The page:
Friday, 25 September 2020

No Limit 2020 (2)

In my previous post I took you along for a sneak peek from the first day of last weekend's mural festival. I went back again on Saturday - the 3rd day out of 4 - for another visit.

I'll start with showing the progress made on the four walls I also saw on the first day; and then move on to some others that I did not visit on the first occasion. Enjoy!

The wall at the school.
Left: Thursday / Right: Saturday.

Work still in progress, but now clear that it has a musical theme.

Left: Thursday, Right: Saturday
Some kind of fantasy animal

Top left: Thursday
Bottom left and right: Saturday

I have since read that several of the new murals share a theme in paying tribute to mothers and family life. There are a lot of families living in this district.

Left: Thursday / Right: Saturday

Another one with family theme.
(Sort of "my home is my castle", I think?)

Another fantasy creature

A more abstract one


From the local newspaper I learn that it's all supposed to be "nice words" in this mural, including the names of people who came bringing the artist coffee while he was working on it! I like how the journalist sums it up: "Here is an alphabet I can't read, in a district where many languages are spoken that I don't understand. I must choose to trust both that what has been written here, and what is being said, is kindhearted."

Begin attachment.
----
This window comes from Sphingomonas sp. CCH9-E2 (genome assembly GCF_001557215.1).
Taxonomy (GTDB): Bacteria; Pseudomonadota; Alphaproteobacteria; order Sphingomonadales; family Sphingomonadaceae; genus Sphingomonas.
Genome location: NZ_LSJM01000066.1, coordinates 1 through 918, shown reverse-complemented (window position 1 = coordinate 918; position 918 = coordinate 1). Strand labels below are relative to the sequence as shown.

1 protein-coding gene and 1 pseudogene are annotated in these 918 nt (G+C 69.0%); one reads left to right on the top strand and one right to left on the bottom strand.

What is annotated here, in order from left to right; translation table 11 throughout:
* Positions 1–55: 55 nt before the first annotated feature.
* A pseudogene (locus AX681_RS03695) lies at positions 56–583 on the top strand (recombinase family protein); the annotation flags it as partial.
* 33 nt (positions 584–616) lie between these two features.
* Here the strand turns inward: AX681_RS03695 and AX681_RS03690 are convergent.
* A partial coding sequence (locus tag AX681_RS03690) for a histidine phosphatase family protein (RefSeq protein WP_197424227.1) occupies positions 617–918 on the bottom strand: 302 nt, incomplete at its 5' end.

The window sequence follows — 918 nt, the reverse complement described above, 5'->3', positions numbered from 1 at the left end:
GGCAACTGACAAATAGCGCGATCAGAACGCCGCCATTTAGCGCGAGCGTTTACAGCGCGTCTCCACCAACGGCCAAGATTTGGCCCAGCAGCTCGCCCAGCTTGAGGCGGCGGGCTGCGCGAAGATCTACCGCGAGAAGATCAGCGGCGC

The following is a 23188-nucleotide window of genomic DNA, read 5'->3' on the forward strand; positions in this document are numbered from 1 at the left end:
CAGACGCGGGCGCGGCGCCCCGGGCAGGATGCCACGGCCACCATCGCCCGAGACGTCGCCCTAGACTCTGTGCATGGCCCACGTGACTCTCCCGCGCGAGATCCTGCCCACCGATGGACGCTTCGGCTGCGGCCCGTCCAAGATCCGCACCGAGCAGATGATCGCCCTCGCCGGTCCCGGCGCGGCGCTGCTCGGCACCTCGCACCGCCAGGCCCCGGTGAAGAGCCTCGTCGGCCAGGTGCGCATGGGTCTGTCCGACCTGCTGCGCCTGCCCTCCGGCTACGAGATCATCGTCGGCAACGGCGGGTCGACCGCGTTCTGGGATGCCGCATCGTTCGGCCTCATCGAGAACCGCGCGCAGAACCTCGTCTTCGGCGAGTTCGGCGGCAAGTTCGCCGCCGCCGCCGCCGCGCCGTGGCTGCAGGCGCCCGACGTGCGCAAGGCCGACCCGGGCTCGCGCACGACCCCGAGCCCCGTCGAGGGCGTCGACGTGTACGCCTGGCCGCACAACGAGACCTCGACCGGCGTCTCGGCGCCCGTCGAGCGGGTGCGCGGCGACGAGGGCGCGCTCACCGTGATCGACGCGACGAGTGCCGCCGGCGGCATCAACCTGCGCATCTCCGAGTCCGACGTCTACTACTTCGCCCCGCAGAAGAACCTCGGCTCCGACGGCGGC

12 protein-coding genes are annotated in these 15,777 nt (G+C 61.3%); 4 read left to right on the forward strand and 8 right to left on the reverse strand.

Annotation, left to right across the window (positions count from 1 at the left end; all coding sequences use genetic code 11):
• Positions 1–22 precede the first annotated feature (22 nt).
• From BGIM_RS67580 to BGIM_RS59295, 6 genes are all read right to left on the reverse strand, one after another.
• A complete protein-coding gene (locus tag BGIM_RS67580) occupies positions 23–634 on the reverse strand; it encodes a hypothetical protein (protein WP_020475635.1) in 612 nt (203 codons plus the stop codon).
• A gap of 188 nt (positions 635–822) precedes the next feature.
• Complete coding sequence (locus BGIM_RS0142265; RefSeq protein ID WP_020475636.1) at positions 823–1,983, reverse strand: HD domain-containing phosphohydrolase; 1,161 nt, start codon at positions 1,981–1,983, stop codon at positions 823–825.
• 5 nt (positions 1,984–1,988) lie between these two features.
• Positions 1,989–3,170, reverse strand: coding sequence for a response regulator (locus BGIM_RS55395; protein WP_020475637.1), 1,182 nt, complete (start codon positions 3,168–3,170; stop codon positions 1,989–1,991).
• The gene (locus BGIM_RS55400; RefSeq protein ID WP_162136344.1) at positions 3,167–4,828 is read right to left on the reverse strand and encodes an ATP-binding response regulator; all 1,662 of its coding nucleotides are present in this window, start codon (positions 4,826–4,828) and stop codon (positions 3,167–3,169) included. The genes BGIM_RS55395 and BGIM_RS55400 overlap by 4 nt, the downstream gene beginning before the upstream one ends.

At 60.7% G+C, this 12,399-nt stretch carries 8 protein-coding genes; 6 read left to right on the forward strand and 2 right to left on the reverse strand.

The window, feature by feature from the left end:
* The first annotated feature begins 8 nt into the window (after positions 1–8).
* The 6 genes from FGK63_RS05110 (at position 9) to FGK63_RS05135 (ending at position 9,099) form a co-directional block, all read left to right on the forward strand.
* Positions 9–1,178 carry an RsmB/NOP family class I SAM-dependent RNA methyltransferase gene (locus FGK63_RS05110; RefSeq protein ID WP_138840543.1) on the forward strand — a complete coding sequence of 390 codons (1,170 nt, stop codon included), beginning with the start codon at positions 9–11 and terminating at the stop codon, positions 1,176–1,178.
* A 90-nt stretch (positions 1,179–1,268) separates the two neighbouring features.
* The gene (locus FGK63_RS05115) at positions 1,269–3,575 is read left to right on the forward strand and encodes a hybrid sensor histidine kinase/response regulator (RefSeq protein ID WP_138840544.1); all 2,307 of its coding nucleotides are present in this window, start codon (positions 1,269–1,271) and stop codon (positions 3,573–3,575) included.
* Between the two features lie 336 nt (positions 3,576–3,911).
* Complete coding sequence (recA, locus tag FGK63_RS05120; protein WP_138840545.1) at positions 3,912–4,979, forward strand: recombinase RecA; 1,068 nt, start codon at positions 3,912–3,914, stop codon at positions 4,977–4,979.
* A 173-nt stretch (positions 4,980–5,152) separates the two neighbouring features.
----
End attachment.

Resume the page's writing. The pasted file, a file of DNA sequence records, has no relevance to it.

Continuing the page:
I have not yet been back to see the finished murals (including one or two more that I missed). They'll be there for a good while to enjoy now, though, so no particular hurry.

Monday, 21 September 2020

No Limit 2020 (1)